The Battle of Immae was fought in 272 between the Roman army of Emperor Aurelian, and the armies of the Palmyrene Empire, whose leader, Queen Zenobia, had usurped Roman control over the eastern provinces.
|Battle of Immae|
|Part of the Palmyrene War|
|Roman Empire||Palmyrene Empire|
|Commanders and leaders|
|30,000–50,000 although only around 5,000-7,000 dalmatian, mauritanian, equites, and numidian cavalry were engaged||Only cavalry was engaged|
Background and prelude to warEdit
During the Crisis of the Third Century, Rome had lost its ability to defend its eastern provinces from Sassanid invasion. Septimius Odaenathus, a chieftain out of Palmyra, improvised an army that proved highly successful in repelling the Sassanid onslaught. He was so successful that Gallienus made him a king and protector of the eastern empire. After his death his wife Queen Zenobia assumed direct control (through her son) of the eastern Roman Empire provinces that were under Palmyrian protection. Through shrewd diplomacy she managed to expand her holdings into Egypt and convinced much of Asia Minor to call Palmyra its capital, effectively carving out a Palmyrene Empire. Publicly she maintained the facade of a partnership with Rome by at all times placing her son in the subordinate position to Aurelian in all official documents, letterhead, and coins that were minted.
In Aurelian's eyes her entrance into Egypt, still considered a strictly personal province of the Emperor, was nothing short of a declaration of war. Despite this Aurelian had been unable to challenge her actions directly due to the constant invasion by Germanic tribes. Finally after devastating victories over the Alamanni, fortifying the region with city walls, and abandoning Dacia he felt Rome was safe enough to begin a campaign into the east.
Realising his army was far too cumbersome to invade Egypt effectively, Aurelian sent one of his generals with a fleet to attempt to drive out the Palmyrene garrison stationed there. Meanwhile, once Emperor Aurelian restored his army to its full strength he began to march towards the city of Antioch.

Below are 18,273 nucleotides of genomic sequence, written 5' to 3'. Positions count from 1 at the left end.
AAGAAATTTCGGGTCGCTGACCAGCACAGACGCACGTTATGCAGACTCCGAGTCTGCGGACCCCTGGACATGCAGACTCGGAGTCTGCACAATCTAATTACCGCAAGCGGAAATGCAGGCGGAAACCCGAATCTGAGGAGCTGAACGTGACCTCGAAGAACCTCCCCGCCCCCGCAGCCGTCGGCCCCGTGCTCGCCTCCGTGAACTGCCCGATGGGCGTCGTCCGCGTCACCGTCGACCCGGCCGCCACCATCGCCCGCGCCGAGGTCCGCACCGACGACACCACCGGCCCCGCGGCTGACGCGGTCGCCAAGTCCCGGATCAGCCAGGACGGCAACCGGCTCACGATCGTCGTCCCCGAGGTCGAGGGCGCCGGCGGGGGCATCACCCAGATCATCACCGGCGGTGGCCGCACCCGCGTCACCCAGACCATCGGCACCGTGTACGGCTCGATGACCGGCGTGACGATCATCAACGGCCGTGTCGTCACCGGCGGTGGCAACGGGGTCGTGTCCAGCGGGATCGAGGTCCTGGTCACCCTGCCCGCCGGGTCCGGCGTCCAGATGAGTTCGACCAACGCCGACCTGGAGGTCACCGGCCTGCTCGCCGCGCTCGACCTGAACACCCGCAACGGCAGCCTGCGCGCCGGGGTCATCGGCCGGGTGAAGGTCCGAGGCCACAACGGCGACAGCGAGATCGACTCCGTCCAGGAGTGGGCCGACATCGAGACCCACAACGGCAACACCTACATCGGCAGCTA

Realising that the charade was over, Queen Zenobia dropped all pretenses and had her son declared Augustus and mobilised an army to meet Aurelian in the field under the command of her capable general Zabdas.
Both armies took the field "near" Antioch at Immae (close by Reyhanli, Turkey) in traditional battle formations with infantry in the center and cavalry on the flanks. Zabdas had two big advantages at his disposal: first was the superiority of his cataphracts, and the second was the extreme heat the Romans were not adapted to. Aurelian understood the situation as well, and planned to use a tactic implemented by Claudius Gothicus against the Goths, turning both disadvantages into decisive advantages.
After some skirmishes Zabdas wanted to seize the initiative and called for a cavalry charge which forced Aurelian to counter with his own cavalry charge. When the two forces were close to engaging the Roman light cavalry suddenly broke ranks, routed, and left the battlefield. Zabdas, smelling blood and certain victory, ordered his much heavier cataphracts to give chase. After a while the lengthy chase and hot sun started to wear more on the heavily armored Palmyrene horses and men but their seemingly unshakable confidence in the superiority of their cavalry spurred them to ride on. At a predetermined point the Romans wheeled around and suddenly attacked the exhausted and surprised cavalry. The trap was devastating, and very few of the Palmyrene cavalry made it back alive.
After hearing of the destruction of his cavalry Zabdas realized the day was lost. His infantry was no match for the battle-hardened legionaries and immediately ordered a full retreat to Antioch. Understanding the inevitability of Antioch's fall, Queen Zenobia and Zabdas resupplied their forces and moved them under the cover of darkness out of Antioch to Emesa.
In the morning the senior officials of Antioch found they had been abandoned and Aurelian's reputation for savage retribution began to fill them with paralysing fear. Having no choice they opened their gates to Aurelian and prepared for the worst. In a surprise move Aurelian did not kill the senior leadership or even allow his troops to sack the city but instead granted a general amnesty. This show of mercy had a rippling effect throughout the east as city after city, no longer fearing retribution, accepted their peaceful reincorporation into the fold of the Roman Empire.